Narok County demands closure of a dozen camps in and around the Masai Mara


(Posted 30th May 2016)

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News are emerging from Nairobi about a directive given by the Narok County Government, as per above banner the selfstyled ‘Premier Tourism & Cultural Destination‘ in Kenya, which demands the closure of as many as ten tented camps in and around the Masai Mara Game Reserve as well as two base camps for balloon operations.

Two of the affected camps, on condition of anonymity for fear of repercussions and acts of vengeance, questioned the foundation of the closure notice and the sanity of the officers involved. Both were claiming that they were duly licenced, had paid their licence fees and other statutory dues and had not broken any laws or regulations when the camps were built.

When trying to obtain added information about what suspicion the two camps were harbouring over the reasons why they received closure notices and yet others did not, both simply stated that after living for fourty years in East Africa I should draw my own conclusions on the most obvious reasons.

When sharing the sign below with them, where the county government claims to be a corruption free zone, this only evoked acid laughter and comments not fit to be repeated in an open article, leaving it to the readers to draw their own conclusions.

Other camps and lodges preferred not to be drawn into the controversial development, ostensibly over fears that should their own objections to the closure notices for others become public, they too could be singled out by what one said ‘of control county government officials’.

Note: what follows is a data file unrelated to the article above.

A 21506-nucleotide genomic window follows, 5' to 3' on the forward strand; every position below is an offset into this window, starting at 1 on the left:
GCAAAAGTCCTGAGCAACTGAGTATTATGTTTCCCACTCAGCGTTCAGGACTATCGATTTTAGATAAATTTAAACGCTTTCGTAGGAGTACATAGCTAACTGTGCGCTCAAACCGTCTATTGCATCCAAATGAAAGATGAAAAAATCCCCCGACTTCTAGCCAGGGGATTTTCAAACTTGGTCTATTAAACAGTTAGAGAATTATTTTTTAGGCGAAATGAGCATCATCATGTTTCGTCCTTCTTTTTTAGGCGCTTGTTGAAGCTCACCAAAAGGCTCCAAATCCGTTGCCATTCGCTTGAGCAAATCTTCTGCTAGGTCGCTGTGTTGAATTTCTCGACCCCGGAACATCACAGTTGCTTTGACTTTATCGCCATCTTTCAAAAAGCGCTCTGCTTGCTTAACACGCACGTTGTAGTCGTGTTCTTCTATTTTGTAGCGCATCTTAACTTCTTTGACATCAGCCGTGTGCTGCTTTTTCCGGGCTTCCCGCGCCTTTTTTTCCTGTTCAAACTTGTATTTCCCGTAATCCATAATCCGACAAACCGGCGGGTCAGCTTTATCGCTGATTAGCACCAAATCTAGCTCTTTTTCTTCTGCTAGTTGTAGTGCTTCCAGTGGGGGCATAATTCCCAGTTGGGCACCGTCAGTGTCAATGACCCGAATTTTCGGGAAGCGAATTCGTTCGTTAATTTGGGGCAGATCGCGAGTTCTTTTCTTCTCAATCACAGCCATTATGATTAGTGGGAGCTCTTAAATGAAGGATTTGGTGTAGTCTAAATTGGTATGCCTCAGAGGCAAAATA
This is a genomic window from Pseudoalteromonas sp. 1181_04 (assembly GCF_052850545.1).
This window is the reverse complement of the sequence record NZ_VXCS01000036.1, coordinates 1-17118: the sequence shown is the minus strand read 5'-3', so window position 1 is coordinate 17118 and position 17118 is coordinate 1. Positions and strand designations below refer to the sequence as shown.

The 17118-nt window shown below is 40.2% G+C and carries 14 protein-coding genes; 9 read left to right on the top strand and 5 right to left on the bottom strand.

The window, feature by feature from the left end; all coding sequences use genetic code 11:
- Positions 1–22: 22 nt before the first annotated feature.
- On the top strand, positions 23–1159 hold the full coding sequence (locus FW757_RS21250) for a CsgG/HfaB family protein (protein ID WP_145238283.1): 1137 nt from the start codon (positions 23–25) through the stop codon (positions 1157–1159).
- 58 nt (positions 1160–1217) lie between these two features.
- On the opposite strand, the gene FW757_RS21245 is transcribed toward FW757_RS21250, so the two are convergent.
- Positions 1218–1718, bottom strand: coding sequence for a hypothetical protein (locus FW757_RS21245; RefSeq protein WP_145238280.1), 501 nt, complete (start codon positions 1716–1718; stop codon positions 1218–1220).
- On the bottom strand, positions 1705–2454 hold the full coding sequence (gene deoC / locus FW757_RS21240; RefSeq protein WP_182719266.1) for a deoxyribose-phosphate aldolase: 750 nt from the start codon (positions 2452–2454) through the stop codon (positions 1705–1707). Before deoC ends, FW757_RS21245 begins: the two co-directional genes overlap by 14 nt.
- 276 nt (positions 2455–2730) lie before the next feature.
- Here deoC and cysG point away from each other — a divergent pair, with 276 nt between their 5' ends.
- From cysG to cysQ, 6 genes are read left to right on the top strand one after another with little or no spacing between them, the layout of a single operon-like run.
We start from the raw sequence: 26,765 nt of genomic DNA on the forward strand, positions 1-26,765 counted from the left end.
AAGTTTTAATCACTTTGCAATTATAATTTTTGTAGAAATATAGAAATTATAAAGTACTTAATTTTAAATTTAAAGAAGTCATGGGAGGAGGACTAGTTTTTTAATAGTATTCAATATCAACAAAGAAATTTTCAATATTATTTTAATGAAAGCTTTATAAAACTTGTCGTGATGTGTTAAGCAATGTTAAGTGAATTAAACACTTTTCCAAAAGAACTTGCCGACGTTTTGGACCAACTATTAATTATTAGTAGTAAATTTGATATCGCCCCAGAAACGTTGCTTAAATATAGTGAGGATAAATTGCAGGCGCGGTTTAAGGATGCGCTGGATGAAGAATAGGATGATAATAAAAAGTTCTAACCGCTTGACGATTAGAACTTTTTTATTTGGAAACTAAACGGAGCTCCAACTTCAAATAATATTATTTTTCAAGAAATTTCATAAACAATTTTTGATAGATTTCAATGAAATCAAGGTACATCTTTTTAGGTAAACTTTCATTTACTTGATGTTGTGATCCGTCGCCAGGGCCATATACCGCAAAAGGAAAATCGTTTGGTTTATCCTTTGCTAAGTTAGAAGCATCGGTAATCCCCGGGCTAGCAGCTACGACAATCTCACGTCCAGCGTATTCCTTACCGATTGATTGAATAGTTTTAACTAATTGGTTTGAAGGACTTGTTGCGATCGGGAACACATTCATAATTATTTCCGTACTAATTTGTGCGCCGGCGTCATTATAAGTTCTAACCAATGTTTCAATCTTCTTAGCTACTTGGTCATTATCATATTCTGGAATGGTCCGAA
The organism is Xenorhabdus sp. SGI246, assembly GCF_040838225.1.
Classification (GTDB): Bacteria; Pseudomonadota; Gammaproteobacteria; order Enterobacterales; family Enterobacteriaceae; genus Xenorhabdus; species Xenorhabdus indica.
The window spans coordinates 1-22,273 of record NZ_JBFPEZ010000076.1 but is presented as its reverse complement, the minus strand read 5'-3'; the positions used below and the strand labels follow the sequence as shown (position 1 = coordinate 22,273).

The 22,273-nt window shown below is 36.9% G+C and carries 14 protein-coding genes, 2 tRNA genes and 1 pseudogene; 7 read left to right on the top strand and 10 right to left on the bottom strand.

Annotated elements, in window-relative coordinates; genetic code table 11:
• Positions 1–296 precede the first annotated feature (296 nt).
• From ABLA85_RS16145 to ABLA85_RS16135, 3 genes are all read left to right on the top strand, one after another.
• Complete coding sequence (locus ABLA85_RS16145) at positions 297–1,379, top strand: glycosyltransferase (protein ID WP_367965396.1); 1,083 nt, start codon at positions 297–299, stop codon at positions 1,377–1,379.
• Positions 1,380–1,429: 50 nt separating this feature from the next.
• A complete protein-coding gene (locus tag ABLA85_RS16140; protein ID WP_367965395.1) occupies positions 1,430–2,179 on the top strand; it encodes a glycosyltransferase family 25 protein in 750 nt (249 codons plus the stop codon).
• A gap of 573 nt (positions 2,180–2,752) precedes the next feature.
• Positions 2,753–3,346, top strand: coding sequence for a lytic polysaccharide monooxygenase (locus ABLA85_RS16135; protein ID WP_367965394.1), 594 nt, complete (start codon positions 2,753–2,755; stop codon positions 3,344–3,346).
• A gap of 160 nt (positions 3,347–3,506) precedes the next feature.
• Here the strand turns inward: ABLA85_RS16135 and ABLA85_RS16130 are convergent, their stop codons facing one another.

The Masai Mara, from middle of June onwards, expects the great migration of wildebeest and zebras from the Serengeti to reach the Masai Mara, a spectacle which draws every year tens of thousands of tourists to this part of Kenya to witness this natural wonder of the world. The migration stays in the Masai Mara until at least September but often reaches into October, prolonging the spectacle for visitors.
Accommodation at this time of year is normally sold at a premium but should the directive stick will dozens of tents become unavailable and tourists already confirmed in the affected camps may find themselves without accommodation. The same can be said for the two affected balloon operations and no doubt will lawyers seek their day in court. Several of the affected camps intend to take their objections to court, seeking first an injunction against the county government before then attempting to unravel Narok’s case against them in open court.

What is obvious is that there is an agenda at work and ulterior motives have been suggested by several other sources from Kenya’s tourism establishment in both Nairobi and Mombasa, making this an emerging story to watch.